Identity Theology, Paramilitarism, and Politics
Identity theology is dangerous precisely because it necessarily seeks an organized expression in the form of high activity groups that share many of the characteristics commonly found in cults. The movement’s eschatological credo provides paramilitary and survivalist groups with an ultimate justification for their existence and an inexhaustible fuel for their over-arching sense of self-importance. Accordingly, many Identity believers have embraced self-sufficient survivalist communities that eschew the larger societies. The term “survivalism” describes a life-style of physical withdrawal and self-sufficiency geared to surviving some imagined future catastrophe. Survivalist writer Kurt Saxon has said that a survivalist is “one who anticipates the collapse of civilization and wants to save himself and his loved ones and bring something to the movement, if you would, which will contribute to the advance of the next generation” (Cited by Tourish & Wohlforth, 2000, p.48).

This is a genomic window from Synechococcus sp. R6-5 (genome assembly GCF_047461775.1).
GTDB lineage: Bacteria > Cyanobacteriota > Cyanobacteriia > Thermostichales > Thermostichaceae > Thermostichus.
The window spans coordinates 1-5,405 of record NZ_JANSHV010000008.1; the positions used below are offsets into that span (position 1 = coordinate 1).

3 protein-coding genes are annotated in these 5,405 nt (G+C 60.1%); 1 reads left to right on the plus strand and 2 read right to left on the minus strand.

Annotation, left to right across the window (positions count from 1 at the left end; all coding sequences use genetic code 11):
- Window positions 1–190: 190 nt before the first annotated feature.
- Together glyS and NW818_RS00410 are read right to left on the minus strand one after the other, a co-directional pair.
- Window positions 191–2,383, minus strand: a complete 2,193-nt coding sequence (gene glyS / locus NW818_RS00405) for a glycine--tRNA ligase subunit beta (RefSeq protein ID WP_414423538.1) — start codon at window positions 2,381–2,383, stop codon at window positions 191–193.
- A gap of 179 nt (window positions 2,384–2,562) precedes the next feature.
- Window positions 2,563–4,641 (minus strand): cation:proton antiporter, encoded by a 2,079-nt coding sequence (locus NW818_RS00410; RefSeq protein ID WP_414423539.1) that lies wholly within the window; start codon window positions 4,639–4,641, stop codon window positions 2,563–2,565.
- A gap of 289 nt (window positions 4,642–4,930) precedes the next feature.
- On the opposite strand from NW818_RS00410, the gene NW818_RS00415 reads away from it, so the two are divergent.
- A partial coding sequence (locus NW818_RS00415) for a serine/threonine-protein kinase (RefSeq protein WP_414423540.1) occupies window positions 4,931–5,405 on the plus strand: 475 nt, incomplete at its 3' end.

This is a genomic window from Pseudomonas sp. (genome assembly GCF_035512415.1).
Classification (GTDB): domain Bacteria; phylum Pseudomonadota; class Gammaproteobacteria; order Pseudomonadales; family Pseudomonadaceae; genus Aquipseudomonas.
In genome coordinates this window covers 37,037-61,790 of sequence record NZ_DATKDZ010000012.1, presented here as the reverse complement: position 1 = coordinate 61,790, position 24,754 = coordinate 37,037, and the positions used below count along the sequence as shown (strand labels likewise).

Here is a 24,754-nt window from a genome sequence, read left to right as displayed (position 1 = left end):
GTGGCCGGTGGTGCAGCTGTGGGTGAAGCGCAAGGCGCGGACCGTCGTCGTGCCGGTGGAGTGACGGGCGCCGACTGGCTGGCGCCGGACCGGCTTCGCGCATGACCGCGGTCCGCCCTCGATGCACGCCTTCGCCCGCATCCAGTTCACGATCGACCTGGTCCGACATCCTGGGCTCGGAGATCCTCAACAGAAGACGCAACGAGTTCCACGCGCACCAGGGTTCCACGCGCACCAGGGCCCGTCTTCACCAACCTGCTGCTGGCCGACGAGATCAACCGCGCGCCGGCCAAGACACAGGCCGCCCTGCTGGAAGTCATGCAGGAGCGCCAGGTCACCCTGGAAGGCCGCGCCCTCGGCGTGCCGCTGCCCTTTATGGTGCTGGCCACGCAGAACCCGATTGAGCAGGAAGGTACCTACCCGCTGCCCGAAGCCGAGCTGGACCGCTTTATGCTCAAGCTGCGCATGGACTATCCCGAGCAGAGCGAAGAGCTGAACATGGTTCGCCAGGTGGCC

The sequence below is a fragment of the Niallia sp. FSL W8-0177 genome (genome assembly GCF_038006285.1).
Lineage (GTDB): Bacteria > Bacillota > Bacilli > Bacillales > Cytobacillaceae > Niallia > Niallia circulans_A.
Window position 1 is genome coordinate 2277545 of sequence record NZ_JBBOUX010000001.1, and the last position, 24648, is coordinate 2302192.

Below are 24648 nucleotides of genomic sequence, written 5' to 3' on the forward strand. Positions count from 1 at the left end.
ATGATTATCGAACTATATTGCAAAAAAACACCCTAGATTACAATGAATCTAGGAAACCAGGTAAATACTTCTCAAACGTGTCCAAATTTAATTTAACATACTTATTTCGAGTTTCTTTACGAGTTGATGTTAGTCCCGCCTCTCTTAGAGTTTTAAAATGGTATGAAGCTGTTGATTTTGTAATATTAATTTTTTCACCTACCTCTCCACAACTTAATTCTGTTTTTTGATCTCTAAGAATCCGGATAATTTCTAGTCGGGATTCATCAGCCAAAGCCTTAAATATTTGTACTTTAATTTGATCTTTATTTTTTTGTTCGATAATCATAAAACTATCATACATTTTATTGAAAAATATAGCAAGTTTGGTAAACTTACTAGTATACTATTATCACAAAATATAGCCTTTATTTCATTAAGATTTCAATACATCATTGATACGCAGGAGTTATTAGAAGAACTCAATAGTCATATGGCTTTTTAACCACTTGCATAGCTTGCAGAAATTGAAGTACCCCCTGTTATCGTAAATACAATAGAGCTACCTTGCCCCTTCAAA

The sense of urgency is acute. At best, such communities hover on the fringes of legality. In some cases, however, they are actively preparing terrorist campaigns and, ultimately, secession from the US. A number of people have already proclaimed the “Republic of Texas” as a separate nation, and maintain that lawful authority within the state is to be located only within their compounds. (It should be pointed out that the Republic of Texas has also attracted supporters from outside the tradition of the Christian Identity movement). Others have argued that organizing insurgency now will spark a wider popular rebellion against ZOG( Zionist Occupation Government). This fallacy is often repeated on the left in slightly different forms.